Shorthanded Orlando Magic Unable to Defend Miami Heat

Apr 10, 2016; Miami, FL, USA; Miami Heat guard Dwyane Wade (left) talks with guard Goran Dragic (right) during the first half against the Orlando Magic at American Airlines Arena. Mandatory Credit: Steve Mitchell-USA TODAY Sports
Apr 10, 2016; Miami, FL, USA; Miami Heat guard Dwyane Wade (left) talks with guard Goran Dragic (right) during the first half against the Orlando Magic at American Airlines Arena. Mandatory Credit: Steve Mitchell-USA TODAY Sports /

With Victor Oladipo and Aaron Gordon both sitting this game out, the Orlando Magic lacked the necessary defensive components to slow the Miami Heat.

38. Final. 108. 110. 96

The Orlando Magic are simply not a good enough team to weather the loss of one or more key players. The subtractions of Victor Oladipo and Aaron Gordon in this case ended up spelling a lot of trouble for the Magic.

Victor Oladipo missed this game due to a concussion he sustained in Orlando’s win on Friday night. Gordon sat for the same reason. Concussions are nothing to play with.

Not having two of the team’s top defenders is a recipe for trouble.

It basically pitted Evan Fournier in a death match with Dwyane Wade, which is not a proposition most Magic fans would take. Fournier for his part had a strong offensive game with 21 points, but the Magic allowed the Heat guards to penetrate and break down its defense in a 118-96 romp at American Airlines Arena on Sunday.

ScoreOff. Rtg.eFG%O.Reb.%TO%FTR

Evan Fournier (ORL) — 21 pts.; Nikola Vucevic (ORL) — 19 pts., 8 rebs.
Luol Deng (MIA) — 20 pts.; Hassan Whiteside (MIA) — 15 pts., 18 rebs.

Wade was an efficient 7 for 9 from the floor, and his three assists hardly tell the story of how much he and Goran Dragic penalized Orlando’s soft perimeter defense. A lot of would-be assists from Wade resulted in Heat players shooting free throws. And the end result was that the Heat feasted inside, outscoring the Magic 60-38 in the paint.

Pick your poison, really.

Miami really got it going in a particularly tormenting third quarter which saw the Magic get outscored 33-20. Evan Fournier poured it on with 13 points in the quarter, but the Magic could hardly get any production outside of him.

And many of the things that seemed to go right in the first half just disappeared in the second.

Perhaps some of that writing was on the wall, as it was. At the half the Magic had attempted just four free throws, while the Heat had already trekked to the line for 18 attempts. Miami also shot 53 percent from the field in the first half, and most of their looks at the basket were of the highest quality.

It seemed like a different Heat team than the one which just fell in Orlando two nights prior.

For the Heat, maybe that only further presses the issue of the Heat needing homecourt advantage in the postseason.

A lot of the issues for Orlando, though, really came down to not having the necessary defensive components without both Oladipo and Gordon.

Gordon’s presence surely could have been beneficial, because a veteran like Luol Deng knows how to abuse a variety of defenders. Oladipo surely could have slowed some of the penetration, as well.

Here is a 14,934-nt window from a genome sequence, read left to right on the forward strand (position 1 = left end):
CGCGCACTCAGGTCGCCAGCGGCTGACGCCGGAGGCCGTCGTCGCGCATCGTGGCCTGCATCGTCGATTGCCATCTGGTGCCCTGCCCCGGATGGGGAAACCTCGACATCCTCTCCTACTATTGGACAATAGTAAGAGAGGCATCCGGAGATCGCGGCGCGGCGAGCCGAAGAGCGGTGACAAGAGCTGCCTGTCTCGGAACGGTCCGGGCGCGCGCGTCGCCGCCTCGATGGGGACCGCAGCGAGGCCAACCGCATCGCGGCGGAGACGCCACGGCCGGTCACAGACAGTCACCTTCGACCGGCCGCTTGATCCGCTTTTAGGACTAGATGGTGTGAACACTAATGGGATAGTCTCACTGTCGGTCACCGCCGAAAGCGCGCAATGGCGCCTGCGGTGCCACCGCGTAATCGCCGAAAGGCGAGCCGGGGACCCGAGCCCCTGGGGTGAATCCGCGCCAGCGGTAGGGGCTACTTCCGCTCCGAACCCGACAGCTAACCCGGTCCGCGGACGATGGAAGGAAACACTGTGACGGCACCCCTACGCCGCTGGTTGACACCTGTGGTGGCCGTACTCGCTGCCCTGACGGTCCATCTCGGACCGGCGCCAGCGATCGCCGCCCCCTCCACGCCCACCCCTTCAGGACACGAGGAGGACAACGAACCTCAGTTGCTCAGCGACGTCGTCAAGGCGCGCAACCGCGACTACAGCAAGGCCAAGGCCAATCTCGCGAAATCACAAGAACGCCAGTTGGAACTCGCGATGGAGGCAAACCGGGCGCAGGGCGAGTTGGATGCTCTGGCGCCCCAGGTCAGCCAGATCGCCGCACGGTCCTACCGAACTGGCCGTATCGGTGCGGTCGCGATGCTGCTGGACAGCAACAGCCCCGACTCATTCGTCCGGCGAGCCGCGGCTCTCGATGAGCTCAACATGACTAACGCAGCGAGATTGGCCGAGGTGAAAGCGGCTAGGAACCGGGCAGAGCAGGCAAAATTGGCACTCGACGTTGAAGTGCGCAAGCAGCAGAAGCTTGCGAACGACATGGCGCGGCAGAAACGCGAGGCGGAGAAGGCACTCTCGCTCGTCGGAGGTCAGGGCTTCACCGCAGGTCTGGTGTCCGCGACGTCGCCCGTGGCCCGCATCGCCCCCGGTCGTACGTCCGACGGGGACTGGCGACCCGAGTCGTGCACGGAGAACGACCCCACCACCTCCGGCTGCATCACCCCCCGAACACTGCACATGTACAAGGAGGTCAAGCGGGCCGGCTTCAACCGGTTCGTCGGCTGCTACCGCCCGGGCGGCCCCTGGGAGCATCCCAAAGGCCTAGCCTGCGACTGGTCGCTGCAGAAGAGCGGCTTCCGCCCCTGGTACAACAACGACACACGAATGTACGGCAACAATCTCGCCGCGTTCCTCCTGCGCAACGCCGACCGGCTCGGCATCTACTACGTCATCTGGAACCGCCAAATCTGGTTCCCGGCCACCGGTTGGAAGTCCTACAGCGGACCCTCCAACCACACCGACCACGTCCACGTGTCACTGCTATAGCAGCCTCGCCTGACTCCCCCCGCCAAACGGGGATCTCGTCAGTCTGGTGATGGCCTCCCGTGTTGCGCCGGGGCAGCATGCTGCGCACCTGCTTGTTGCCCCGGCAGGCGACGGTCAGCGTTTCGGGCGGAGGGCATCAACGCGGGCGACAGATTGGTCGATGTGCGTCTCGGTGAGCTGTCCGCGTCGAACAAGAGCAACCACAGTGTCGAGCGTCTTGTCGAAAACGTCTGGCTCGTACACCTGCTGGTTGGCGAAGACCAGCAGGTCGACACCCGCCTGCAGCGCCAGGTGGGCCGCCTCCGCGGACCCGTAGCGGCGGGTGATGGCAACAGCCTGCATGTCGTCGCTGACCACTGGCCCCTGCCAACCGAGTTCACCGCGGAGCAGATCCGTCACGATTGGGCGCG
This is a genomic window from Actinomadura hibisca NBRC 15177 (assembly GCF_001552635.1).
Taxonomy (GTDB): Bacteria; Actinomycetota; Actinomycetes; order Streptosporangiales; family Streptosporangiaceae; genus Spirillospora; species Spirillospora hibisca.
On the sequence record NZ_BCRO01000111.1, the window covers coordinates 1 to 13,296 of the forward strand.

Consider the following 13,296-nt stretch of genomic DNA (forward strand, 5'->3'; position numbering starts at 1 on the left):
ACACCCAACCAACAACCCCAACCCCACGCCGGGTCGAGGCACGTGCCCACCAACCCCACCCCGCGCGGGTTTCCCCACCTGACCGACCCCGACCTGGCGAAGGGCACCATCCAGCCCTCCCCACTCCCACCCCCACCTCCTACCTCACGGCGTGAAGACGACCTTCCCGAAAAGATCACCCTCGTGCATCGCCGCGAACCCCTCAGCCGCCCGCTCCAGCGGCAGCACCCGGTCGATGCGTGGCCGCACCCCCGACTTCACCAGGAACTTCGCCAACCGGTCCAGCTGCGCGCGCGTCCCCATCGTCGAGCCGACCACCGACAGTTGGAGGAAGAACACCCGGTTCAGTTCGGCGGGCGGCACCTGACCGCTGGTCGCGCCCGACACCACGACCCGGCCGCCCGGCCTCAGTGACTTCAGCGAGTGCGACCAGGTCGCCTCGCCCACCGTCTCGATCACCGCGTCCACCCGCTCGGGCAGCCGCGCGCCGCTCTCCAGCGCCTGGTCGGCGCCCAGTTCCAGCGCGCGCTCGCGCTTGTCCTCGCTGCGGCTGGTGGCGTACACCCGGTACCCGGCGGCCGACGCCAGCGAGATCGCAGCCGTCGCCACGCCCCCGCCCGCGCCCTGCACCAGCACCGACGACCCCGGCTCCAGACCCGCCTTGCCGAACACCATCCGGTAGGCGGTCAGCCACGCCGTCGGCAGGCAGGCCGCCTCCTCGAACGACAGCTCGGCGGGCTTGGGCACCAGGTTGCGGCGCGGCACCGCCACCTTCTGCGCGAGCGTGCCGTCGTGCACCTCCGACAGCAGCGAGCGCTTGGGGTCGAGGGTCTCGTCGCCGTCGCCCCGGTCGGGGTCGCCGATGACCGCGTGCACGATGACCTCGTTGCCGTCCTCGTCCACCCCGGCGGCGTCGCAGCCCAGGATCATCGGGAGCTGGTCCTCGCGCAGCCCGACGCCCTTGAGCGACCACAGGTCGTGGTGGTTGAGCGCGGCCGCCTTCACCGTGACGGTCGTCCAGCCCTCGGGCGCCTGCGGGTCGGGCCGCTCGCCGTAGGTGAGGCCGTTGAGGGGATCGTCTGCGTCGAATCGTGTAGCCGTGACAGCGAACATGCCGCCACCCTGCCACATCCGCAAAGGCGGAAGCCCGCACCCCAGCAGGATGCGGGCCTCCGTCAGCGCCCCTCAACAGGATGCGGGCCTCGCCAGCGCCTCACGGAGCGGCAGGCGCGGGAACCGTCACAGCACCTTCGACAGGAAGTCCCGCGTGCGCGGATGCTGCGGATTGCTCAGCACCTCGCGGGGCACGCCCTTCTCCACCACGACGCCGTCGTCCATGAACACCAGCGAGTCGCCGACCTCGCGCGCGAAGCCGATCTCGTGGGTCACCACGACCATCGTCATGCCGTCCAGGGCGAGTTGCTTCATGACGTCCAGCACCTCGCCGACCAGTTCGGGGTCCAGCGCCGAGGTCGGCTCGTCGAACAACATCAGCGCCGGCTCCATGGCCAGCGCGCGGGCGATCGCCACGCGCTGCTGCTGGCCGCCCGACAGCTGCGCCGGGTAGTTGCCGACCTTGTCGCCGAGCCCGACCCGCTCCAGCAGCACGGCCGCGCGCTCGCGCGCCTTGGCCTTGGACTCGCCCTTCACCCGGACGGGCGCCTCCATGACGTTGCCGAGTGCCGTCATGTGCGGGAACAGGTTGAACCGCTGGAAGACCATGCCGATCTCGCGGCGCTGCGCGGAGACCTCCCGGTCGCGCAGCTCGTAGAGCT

Whether it was Ersan Ilyasova or Andrew Nicholson, Deng had few problems getting good looks. He had eight points in that dominant Heat third quarter. Most of it was simply because Ilyasova and Nicholson are too slow to chase Deng around, and he has the guile to get to the line when they make mistakes.

Deng basically just took full advantage of Orlando’s pitifully weak defense at the 4-spot. Perhaps one could also credit Erik Spoelstra for smelling the blood. Deng finished with 20 points on 7-for-11 shooting.

The Magic were relatively decent offensively in this game, but the incessant fouling caused problems. Miami mostly won this game on the basis of both its penetration and rim attacking.

Hassan Whiteside practically had his six field goals served to him on a platter.

His individual defense on Nikola Vucevic was hardly standout, though, as Vucevic used his size and skills to his advantage in scoring 19 points in the game. For all the clamoring about signing Whiteside as a free agent this summer, Vucevic was the better center in this two-game series with Miami.

As good as Whiteside is at going after blocks, a skilled center like Vucevic is too much for him. He cannot both play for the block and put proper pressure on Vucevic, and certainly Vucevic’s 24 points per game over this two-game set tells that story accurately.

Still the Heat were able to attack the middle and get after Vucevic throughout the game.

Elfrid Payton had a lot of trouble keeping Goran Dragic out of the paint and the Heat guard both scored for himself and found his teammates. Dragic was 8 for 12 from the field with six assists. He was also responsible for Miami staying in the game while Orlando was clicking with 11 points in the first quarter (his biggest first period in the last 34 Heat games).

The Magic got a taste of sweet victory at the Amway Center, but the Magic clearly needed their full contingent of players in this one.

Payton’s on ball defense has continued to worsen all season, and Dragic is the kind of guard who knows how to take advantage of that. Wade can really only be slowed by a similar explosive athlete, and with Heat guards ripping the Magic’s perimeter defense to shreds, Whiteside was able to feast. Deng, too.

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All those components added together equal a blowout win for the Heat, who are gearing up for the postseason and still needing a couple more victories to ensure home court advantage in the first round.